With the continental United States and most of Western Europe and Russia beyond the Agni-5’s strike range, there is little worry in those capitals about New Delhi’s missile programme. This was evident in June, when India was admitted into the Missile Technology Control Regime (MTCR). However, an Indian ICBM programme that would place influential world capitals at risk might be viewed differently. That is why the MoD’s official position, as described by a senior official to Business Standard is: “There is no Agni-6 missile. Our strategic missiles can already strike targets 300 - 5,000 km away. These missiles meet all our strategic requirements.”

Despite the official denials, speculation about an Agni-6 ICBM visualises a range of 6,000-7,500 km; a larger payload capability than the Agni-5 to carry multiple independently targetable re-entry vehicles (MIRVs); and even manoeuvrable re-entry vehicles (MARVs) to increase survivability against enemy anti-ballistic missile systems.

Significantly, the last two DRDO chiefs, VK Saraswat and Avinash Chander, publicly acknowledged having developed the technologies that go into MIRVs and MARV. They said these could be quickly operationalized when the government so decided.

As for extending the Agni-5’s range by 1,000 – 2,500 kilometres, a recent visit by Business Standard to the DRDO’s Missile Complex in Hyderabad makes it evident that on-going technology upgrades and incremental improvements in rocketry are already increasing the range of the Agni-5 missile.

Even without a sanctioned government project for the Agni-6, it seems inevitable that the Agni-5, over the next few years, would organically evolve into an ICBM with improved technologies and capabilities.

Chinese officials have always regarded the Agni-5 as an ICBM, with some even stating it is capable of striking targets 8,000 km away.

A major factor towards greater range would be the weight reduction in the 50-tonne Agni-5, as older, heavier sub-systems are replaced by lighter, more reliable ones, including many made with lightweight composite materials. A major development in this regard is the replacement of hydraulic actuators in the Agni-5’s giant first stage with the state-of-the-art, electro-mechanical actuators that already equip Stage-2 and Stage-3.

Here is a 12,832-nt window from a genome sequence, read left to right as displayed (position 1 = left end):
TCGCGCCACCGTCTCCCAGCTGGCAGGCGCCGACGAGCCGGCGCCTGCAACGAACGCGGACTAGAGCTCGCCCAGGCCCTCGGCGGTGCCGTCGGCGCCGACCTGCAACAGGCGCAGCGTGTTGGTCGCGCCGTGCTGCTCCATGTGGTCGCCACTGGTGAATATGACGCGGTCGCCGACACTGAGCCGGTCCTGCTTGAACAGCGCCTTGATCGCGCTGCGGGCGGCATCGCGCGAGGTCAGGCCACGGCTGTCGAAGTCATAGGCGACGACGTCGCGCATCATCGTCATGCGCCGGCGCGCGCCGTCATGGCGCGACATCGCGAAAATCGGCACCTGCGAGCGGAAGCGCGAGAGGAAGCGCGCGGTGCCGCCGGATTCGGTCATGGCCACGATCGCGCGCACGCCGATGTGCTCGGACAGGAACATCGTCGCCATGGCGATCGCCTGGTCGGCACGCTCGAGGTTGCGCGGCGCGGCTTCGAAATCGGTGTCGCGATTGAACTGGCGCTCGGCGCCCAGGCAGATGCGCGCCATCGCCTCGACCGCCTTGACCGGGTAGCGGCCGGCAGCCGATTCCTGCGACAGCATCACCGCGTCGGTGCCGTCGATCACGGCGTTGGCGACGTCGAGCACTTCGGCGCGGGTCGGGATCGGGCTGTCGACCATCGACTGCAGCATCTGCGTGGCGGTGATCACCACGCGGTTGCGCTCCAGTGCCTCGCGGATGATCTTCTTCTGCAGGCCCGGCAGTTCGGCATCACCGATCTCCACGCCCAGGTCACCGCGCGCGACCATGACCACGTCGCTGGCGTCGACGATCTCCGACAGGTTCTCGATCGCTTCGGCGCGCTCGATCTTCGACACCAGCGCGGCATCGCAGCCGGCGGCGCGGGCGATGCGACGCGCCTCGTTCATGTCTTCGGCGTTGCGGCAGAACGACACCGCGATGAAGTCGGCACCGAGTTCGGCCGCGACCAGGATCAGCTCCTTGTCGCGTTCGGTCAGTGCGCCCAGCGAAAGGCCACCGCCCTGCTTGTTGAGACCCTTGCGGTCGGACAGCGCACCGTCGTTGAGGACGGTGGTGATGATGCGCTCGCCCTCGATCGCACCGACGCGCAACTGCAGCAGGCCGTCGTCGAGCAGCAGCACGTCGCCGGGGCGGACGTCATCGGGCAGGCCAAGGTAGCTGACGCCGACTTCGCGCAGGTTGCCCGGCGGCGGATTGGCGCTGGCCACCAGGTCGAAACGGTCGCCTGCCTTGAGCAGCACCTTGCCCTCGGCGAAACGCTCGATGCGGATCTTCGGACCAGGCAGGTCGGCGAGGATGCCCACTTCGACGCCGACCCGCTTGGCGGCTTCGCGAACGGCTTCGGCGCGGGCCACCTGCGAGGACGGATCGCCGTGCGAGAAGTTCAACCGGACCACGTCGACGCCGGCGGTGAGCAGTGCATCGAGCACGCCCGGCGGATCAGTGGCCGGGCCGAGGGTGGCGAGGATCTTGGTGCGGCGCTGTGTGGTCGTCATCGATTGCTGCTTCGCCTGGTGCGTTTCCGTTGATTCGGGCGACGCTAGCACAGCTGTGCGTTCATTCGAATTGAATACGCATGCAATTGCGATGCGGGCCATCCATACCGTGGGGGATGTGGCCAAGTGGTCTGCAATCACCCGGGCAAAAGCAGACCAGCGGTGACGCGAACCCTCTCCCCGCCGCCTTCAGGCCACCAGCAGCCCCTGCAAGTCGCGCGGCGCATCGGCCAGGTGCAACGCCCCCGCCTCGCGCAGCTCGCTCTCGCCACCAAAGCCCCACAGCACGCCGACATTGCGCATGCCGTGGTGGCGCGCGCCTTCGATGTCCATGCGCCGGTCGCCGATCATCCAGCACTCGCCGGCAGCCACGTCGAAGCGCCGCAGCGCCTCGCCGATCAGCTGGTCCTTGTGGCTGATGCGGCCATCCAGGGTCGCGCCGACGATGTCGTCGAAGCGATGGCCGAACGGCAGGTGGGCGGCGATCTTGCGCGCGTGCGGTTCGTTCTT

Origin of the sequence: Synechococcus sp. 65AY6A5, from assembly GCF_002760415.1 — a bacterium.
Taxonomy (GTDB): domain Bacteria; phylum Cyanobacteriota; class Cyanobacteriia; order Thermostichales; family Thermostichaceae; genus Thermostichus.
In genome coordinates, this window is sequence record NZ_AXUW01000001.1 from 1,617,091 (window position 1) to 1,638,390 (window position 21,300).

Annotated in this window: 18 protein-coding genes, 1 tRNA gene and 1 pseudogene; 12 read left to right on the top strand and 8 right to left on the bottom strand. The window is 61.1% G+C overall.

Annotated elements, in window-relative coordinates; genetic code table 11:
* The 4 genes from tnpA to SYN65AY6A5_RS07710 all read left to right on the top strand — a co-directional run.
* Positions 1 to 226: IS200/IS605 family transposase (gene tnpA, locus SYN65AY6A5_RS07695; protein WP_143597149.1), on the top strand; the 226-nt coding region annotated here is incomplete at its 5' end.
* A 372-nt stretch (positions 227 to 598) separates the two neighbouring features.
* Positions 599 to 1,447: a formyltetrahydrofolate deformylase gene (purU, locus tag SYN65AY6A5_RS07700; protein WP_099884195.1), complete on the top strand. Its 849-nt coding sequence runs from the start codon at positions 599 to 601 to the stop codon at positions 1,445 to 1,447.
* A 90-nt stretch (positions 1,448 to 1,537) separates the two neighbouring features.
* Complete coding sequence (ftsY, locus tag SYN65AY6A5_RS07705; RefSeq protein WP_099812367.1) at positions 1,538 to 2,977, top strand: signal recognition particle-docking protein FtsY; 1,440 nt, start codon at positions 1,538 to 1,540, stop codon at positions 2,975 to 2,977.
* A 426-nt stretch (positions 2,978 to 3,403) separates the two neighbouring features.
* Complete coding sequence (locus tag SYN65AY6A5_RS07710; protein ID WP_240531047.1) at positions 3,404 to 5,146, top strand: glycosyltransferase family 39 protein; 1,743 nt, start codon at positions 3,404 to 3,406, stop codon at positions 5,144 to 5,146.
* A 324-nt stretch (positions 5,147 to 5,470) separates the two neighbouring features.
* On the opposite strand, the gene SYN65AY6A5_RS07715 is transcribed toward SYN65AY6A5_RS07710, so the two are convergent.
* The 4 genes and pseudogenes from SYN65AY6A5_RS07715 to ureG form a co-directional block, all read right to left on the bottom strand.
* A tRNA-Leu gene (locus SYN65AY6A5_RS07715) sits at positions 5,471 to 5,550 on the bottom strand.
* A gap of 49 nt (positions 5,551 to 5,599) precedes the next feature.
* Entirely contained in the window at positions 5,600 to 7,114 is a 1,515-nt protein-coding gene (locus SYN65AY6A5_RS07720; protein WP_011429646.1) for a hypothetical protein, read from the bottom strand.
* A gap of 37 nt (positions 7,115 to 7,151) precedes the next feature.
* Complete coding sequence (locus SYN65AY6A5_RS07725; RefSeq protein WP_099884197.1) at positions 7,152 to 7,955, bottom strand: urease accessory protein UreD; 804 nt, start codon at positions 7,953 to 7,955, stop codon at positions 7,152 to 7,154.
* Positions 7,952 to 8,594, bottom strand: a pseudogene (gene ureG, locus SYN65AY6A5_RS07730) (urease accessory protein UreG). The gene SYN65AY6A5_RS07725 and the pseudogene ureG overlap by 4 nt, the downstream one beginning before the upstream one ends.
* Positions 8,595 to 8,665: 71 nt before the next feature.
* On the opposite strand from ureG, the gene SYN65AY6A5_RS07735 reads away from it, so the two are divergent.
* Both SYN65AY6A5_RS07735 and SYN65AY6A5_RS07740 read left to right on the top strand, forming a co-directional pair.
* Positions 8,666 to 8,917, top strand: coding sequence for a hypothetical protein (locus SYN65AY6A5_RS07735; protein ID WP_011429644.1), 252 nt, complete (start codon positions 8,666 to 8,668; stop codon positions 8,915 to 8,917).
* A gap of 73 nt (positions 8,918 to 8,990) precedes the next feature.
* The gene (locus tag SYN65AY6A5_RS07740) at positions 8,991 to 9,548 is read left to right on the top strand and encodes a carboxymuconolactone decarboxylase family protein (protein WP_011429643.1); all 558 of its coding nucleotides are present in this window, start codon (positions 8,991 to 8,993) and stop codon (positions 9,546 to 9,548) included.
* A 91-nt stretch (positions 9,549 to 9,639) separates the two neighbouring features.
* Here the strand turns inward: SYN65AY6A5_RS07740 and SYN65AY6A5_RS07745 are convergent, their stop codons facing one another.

Moving from hydraulic to electro-mechanical actuators not only saves weight due to lightweight components, but also eliminates problems like oil storage and leakage, and the need for an accumulator. In addition, electro-mechanical actuators are more reliable and easy to maintain.

Currently, the Agni-5 has a metallic first stage, made of “maraging steel”, while the second and third stages are entirely built from lightweight composites, which were first tested in the Agni-4 on 15 Nov 2011. Stage-1 components like high-temperature rocket motor nozzles are already being made of composites. Gradually, the Agni-5 could become an all-composite missile that is significantly lighter than at present.

“No major development is needed to upgrade an Agni-5 into an ICBM. All that is needed is to improve materials to make the missile lighter, with better propulsion”, says one scientist.

That would make the Agni-5, with an estimated current cost of Rs 100 crore per piece, the world’s most cost-effective ICBM. It could cost just one-third the price of an American ICBM, as estimated by the respected Federation of American Scientists.

The total cost of the Agni-5 programme remains secret. The Political Council of the Cabinet clears such classified projects, not the Cabinet Committee on Security (CCS) that keeps records more transparently. All sanctions relating to the Agni-5 project are done through the fast track route.